There are four restaurant-related stories in this week’s issue, and they ask you to take a side. Are you a New Yorker who glories in the freshness of newly arrived strawberries and seasonal cooking in general? Or are you an atavistic who prefers to sit in air-conditioned steakhouses, consuming red meat in 90-degree weather? This week, at least, Adam Platt is clearly the latter, dining in the Freon fortress that is Landmarc and finding only the heaviest, most beef- and bacon-laden foods worthy of (faint) praise. Those of us who have fathers like him are enjoined, in one of this week’s Short Lists, to visit various steakhouses with our dads. On the side, there is more cool, natural frozen yogurt than ever to be had, enumerated in another Short List, and this week’s In Season features a recipe for delicate pasta with strawberries from Sfoglia.
Summer is upon us at last, and with it come the inevitable summer foods: hot dogs, barbecue, snap peas, salad … and pappardelle with truffles and butter. Well, not every food consumed in the hot months is inevitable. But this issue comes packed with hot-weather options. The Underground Gourmet reviews Willie’s Dawgs and PDT, the new chic cocktail lounge attached to Crif Dogs (you’ll have to read to understand). The city’s most ambitious barbecue opening yet happens this week; Gael Greene is very taken with Aurora Soho’s reverse commute; Pichet Ong takes off from the dessert business to create a killer sugar-snap-pea recipe; and Rob and Robin offer both a guide to the city’s top department-store salads and a quiz to determine your green-eats quotient, a test which only the most narrowly focused carnivore could possibly fail.
The attentions of New York’s food staff are divided between modernity and tradition. Gael Greene is vexed with Provence, a reopened French restaurant which was faithfully conventional even in its former incarnation. Rob and Robin, apart from their usual announcements of new places in Openings, extract from Anthos chef Michael Psilakis a comparatively novel recipe for mature dandelion greens. And Adam Platt finds himself caught in the middle of Marco Canora’s half-modern, half-classical menu at Insieme.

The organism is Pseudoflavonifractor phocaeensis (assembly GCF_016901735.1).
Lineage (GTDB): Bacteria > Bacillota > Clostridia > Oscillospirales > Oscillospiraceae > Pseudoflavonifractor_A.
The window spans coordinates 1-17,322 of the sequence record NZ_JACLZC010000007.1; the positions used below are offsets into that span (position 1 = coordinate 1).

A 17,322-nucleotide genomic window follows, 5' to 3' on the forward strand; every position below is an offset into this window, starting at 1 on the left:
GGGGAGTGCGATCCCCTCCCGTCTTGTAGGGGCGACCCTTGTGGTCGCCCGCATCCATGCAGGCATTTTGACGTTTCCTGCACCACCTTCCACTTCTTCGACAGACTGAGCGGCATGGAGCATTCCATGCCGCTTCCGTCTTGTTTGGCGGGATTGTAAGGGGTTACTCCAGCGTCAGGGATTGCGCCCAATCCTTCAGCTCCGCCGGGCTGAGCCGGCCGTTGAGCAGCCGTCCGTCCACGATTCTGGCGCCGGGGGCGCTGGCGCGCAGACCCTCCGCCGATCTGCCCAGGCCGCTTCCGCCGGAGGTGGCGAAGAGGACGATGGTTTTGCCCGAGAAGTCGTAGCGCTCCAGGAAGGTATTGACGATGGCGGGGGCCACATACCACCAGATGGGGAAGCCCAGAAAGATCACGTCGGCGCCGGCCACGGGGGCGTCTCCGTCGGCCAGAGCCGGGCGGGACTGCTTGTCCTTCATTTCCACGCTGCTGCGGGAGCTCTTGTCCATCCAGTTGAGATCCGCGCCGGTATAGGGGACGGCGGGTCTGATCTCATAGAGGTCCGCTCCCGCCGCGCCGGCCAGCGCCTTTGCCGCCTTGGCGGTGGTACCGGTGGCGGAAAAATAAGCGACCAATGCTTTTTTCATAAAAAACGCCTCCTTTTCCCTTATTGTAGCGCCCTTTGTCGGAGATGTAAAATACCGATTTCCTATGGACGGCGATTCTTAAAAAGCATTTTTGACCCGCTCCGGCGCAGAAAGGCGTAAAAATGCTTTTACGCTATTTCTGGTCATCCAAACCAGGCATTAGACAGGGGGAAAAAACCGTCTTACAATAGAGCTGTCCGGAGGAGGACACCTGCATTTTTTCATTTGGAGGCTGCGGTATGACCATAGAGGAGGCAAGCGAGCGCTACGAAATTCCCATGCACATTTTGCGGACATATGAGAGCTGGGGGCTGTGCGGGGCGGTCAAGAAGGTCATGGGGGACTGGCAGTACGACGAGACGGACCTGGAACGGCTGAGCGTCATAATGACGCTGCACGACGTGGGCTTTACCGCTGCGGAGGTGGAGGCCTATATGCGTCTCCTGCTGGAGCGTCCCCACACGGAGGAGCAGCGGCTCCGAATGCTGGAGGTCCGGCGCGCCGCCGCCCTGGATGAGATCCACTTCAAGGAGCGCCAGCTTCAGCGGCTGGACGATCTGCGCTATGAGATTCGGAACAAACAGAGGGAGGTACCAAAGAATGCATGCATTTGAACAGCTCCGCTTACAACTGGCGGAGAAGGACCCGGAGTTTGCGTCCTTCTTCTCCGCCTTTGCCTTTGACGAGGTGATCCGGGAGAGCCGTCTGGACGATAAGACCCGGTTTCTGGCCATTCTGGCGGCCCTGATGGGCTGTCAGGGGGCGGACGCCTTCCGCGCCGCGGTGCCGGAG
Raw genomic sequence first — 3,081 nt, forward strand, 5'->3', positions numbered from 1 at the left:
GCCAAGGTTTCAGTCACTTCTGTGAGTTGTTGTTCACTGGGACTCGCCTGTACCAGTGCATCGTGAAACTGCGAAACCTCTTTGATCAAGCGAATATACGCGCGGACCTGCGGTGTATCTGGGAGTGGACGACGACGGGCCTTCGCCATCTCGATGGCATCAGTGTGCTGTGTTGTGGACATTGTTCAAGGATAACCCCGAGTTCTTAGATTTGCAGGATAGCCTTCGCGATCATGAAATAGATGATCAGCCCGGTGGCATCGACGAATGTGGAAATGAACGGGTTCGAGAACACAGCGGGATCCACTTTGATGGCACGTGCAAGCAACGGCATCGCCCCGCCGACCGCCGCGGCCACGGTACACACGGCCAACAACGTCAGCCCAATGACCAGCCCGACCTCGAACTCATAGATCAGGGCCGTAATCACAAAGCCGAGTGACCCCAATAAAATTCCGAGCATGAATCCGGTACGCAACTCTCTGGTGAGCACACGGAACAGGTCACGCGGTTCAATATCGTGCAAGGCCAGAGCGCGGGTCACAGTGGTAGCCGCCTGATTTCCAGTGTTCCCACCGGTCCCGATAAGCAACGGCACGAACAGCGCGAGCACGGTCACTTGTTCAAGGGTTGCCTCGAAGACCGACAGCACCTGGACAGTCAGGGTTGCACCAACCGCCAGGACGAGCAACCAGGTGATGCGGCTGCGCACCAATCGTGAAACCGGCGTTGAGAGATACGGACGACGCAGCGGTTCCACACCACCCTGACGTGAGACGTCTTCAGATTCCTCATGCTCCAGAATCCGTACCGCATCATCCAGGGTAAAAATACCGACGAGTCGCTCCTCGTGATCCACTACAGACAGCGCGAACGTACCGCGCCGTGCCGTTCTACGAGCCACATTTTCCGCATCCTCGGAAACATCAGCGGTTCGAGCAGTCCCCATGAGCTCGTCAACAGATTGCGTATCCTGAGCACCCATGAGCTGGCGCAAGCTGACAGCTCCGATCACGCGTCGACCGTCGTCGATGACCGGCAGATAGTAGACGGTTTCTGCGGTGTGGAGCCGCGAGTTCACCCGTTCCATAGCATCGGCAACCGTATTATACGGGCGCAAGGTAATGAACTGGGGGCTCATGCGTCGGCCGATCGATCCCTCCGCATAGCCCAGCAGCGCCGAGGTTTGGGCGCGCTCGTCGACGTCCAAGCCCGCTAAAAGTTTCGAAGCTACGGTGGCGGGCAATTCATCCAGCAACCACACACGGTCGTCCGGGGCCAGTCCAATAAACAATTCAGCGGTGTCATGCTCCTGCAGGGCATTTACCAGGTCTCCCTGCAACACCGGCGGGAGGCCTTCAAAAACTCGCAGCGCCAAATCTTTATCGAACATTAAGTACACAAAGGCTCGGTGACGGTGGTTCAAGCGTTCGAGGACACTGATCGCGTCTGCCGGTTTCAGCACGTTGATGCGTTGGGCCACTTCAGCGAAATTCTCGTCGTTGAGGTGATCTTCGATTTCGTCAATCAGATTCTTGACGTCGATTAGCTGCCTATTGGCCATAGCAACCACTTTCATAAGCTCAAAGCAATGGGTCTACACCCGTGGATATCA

The typical New York diner (to say nothing of the typical New York reader) will generally get around to all the major food groups in the course of a week. There is the fish group, represented this week by Adam Platt’s one-star review of Wild Salmon, and the southern Italian sea bounty of Bar Stuzzichini, Rob and Robin’s lead opening. The meat group is well served by Prime Burger, the Insatiable Critic assures. The vegetable tribe appears courtesy of Mark Ladner’s spring-onion flan in In Season. Finally, after all this eating, all most of us would want is a bed to lie down in, and Rob and Robin provide some tips for that as well.
A trio of food events, some stinging nettles, and two very serious Japanese restaurants make up this week’s food news. Though the items may be few in number, the magazine’s contents carry a significant freight of good tidings. Adam Platt visits a modern sushi restaurant and an intimate Japanese kaiseki establishment, and finds both pleasingly stark and traditional, a welcome change from the big-box Asian behemoths of recent years. Sara Jenkins, formerly of Bread Tribeca, provides a similarly plain but elegant recipe for one of the spring’s most welcome greens, wild stinging nettles, which adorn a simple Tuscan bucatini dish. Last, this week’s Short List features three events which have nothing in common except all sounding absolutely delicious.
When spring comes, branches and leaves appear in the most unexpected places. This week’s food coverage is like that: There are no huge openings, analogous to maples or firs springing up overnight, but rather a rich carpet of new sprouts and saplings. Rob and Robin glory in the pig-out that is Resto, the new Belgian restaurant on Park Avenue South; Gael Greene stops in to enjoy the immense, spanking-new Landmarc in the Time Warner Center; David Chang knows just what to do with the long-awaited, precious ramps in In Season; and other unexpected treats, from a waterside barbecue in one of the Short Lists to a slew of spring Openings fill out the foliage.